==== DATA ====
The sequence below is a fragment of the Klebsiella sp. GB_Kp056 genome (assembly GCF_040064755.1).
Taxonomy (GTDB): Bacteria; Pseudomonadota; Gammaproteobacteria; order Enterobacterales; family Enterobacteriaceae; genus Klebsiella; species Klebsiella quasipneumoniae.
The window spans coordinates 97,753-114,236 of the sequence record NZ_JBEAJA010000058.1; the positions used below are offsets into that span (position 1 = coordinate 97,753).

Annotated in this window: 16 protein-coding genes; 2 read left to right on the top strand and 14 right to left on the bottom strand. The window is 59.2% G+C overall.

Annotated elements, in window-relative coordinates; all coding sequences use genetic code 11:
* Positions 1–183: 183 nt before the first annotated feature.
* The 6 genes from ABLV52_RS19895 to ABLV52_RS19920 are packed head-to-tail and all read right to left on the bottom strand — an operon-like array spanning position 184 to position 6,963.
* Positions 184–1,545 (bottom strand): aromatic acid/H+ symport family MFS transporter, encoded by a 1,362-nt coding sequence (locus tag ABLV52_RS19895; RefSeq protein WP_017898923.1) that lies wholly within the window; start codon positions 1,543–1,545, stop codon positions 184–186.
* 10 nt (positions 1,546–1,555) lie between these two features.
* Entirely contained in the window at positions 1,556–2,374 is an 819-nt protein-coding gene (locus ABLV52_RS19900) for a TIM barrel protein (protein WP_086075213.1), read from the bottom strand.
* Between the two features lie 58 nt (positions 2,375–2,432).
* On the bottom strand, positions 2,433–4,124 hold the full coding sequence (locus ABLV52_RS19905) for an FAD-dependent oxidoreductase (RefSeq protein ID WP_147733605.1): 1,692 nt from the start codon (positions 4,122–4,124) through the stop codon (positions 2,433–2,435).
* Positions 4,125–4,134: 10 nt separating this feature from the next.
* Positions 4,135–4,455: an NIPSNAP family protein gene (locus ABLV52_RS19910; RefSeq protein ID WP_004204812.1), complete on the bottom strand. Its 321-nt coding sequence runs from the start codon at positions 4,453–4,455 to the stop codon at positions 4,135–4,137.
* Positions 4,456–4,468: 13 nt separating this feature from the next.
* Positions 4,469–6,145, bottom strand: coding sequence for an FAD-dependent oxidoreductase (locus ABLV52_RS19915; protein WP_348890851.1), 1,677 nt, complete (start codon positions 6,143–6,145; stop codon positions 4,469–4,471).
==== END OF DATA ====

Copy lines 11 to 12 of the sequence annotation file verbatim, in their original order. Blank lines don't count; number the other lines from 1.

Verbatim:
* Between the two features lie 58 nt (positions 2,375–2,432).
* On the bottom strand, positions 2,433–4,124 hold the full coding sequence (locus ABLV52_RS19905) for an FAD-dependent oxidoreductase (RefSeq protein ID WP_147733605.1): 1,692 nt from the start codon (positions 4,122–4,124) through the stop codon (positions 2,433–2,435).